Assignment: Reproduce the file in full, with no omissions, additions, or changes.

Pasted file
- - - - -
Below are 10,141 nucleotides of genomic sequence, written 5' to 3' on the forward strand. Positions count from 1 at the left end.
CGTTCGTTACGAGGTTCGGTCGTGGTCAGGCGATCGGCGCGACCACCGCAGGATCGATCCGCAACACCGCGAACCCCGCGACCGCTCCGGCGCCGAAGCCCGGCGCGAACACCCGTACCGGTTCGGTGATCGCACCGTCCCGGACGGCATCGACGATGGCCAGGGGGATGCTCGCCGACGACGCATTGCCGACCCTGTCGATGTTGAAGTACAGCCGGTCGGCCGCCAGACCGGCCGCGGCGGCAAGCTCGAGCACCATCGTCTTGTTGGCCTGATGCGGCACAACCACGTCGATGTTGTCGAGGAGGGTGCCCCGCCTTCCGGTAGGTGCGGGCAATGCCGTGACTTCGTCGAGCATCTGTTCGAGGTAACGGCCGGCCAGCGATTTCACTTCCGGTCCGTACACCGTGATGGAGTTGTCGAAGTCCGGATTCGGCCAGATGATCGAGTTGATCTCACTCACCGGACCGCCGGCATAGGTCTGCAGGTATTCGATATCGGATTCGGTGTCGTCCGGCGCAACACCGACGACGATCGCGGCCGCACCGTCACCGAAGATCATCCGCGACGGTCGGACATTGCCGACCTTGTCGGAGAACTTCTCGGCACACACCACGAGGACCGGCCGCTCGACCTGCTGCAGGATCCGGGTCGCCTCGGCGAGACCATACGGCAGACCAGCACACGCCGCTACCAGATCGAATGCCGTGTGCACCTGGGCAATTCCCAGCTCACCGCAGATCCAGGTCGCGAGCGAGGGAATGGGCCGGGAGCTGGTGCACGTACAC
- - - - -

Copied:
Below are 10,141 nucleotides of genomic sequence, written 5' to 3' on the forward strand. Positions count from 1 at the left end.
CGTTCGTTACGAGGTTCGGTCGTGGTCAGGCGATCGGCGCGACCACCGCAGGATCGATCCGCAACACCGCGAACCCCGCGACCGCTCCGGCGCCGAAGCCCGGCGCGAACACCCGTACCGGTTCGGTGATCGCACCGTCCCGGACGGCATCGACGATGGCCAGGGGGATGCTCGCCGACGACGCATTGCCGACCCTGTCGATGTTGAAGTACAGCCGGTCGGCCGCCAGACCGGCCGCGGCGGCAAGCTCGAGCACCATCGTCTTGTTGGCCTGATGCGGCACAACCACGTCGATGTTGTCGAGGAGGGTGCCCCGCCTTCCGGTAGGTGCGGGCAATGCCGTGACTTCGTCGAGCATCTGTTCGAGGTAACGGCCGGCCAGCGATTTCACTTCCGGTCCGTACACCGTGATGGAGTTGTCGAAGTCCGGATTCGGCCAGATGATCGAGTTGATCTCACTCACCGGACCGCCGGCATAGGTCTGCAGGTATTCGATATCGGATTCGGTGTCGTCCGGCGCAACACCGACGACGATCGCGGCCGCACCGTCACCGAAGATCATCCGCGACGGTCGGACATTGCCGACCTTGTCGGAGAACTTCTCGGCACACACCACGAGGACCGGCCGCTCGACCTGCTGCAGGATCCGGGTCGCCTCGGCGAGACCATACGGCAGACCAGCACACGCCGCTACCAGATCGAATGCCGTGTGCACCTGGGCAATTCCCAGCTCACCGCAGATCCAGGTCGCGAGCGAGGGAATGGGCCGGGAGCTGGTGCACGTACAC